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Why accept a calculated LDL result now that an accurate, measured, Direct LDL test is available?
Given the importance of LDL cholesterol as a focus of coronary heart disease (CHD) risk reduction, it is an irony of contemporary medicine generally not recognized by clinicians that LDL cholesterol values are based on an estimate.
Many laboratories currently use the equation known as the Friedewald Formula to estimate LDL cholesterol concentration. This formula estimates LDL concentration by subtracting the cholesterol associated with other classes of lipoprotiens from total cholesterol. The limitations of the Friedewald estimate are well documented but not widely appreciated.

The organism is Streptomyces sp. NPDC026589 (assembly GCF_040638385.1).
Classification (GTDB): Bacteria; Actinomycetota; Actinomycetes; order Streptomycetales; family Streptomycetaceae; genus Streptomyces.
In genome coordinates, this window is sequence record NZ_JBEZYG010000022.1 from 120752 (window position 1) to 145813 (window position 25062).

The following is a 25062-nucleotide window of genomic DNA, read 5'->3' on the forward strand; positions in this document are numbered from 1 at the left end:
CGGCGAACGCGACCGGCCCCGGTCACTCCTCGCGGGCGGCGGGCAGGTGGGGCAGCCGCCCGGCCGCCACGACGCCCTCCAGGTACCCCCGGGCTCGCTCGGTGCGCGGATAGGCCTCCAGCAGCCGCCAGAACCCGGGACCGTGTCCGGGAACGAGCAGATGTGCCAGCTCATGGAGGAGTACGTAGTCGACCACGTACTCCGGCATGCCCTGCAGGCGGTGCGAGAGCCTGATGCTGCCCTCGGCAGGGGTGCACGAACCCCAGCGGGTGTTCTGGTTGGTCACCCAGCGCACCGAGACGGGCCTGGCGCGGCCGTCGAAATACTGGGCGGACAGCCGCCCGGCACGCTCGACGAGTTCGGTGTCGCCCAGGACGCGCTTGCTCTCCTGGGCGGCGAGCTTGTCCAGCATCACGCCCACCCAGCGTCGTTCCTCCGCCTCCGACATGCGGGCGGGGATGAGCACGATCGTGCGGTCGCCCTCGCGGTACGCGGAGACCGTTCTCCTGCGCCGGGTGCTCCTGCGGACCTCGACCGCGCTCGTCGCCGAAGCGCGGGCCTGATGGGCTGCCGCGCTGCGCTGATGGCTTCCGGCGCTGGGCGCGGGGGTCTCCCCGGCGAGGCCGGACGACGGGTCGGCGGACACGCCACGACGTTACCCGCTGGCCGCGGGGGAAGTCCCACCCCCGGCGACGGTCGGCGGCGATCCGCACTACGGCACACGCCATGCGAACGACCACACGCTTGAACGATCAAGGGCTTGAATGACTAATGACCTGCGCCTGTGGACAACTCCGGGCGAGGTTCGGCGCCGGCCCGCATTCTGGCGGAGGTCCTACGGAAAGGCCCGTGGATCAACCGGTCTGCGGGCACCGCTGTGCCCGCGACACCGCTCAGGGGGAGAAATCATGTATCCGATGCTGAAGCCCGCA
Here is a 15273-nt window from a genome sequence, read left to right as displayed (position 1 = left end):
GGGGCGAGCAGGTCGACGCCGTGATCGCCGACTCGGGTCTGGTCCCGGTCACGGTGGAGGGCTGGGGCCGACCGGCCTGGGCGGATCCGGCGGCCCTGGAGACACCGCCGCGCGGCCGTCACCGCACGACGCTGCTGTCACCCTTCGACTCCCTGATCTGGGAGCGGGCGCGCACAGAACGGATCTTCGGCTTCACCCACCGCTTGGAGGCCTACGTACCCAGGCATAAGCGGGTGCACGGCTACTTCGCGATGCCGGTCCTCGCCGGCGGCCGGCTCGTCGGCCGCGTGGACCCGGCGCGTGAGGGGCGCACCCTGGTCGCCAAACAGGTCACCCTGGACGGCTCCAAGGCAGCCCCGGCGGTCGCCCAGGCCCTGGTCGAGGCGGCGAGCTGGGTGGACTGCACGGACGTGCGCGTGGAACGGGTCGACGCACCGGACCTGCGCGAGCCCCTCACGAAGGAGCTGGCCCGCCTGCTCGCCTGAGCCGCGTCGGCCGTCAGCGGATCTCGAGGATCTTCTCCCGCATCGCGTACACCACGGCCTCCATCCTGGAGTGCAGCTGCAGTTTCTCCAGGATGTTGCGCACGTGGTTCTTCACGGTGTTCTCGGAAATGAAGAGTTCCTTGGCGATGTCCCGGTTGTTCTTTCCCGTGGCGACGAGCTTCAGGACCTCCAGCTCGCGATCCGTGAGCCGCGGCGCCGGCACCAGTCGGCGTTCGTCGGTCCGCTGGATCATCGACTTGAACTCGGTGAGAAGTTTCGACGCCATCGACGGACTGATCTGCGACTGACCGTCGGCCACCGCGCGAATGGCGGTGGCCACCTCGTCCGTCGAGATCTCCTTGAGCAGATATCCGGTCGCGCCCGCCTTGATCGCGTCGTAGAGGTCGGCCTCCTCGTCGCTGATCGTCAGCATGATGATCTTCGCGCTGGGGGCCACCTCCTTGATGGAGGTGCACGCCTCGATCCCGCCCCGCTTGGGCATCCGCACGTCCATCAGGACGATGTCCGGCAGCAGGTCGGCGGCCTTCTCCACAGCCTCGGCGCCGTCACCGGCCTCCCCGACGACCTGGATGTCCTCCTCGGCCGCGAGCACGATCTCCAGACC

When LDL cholesterol measurements are ordered, most clinical laboratories default to estimating LDL cholesterol values by means of the Friedewald formula.
Problems associated with the Friedewald (calculated) Method:
The Friedewald Formula requires multiple steps, with each step adding a potential source for error.
The method is innaccurate as triglyceride levels increase.
Patients must fast before the test is administered in order to avoid a triglyceride bias.
* From the monograph "Real measure, right decisions," Daniel Wohlgelernter, MD Assistant Clinical Professor of Medicine, UCLA School of Medicine, Los Angeles, CA
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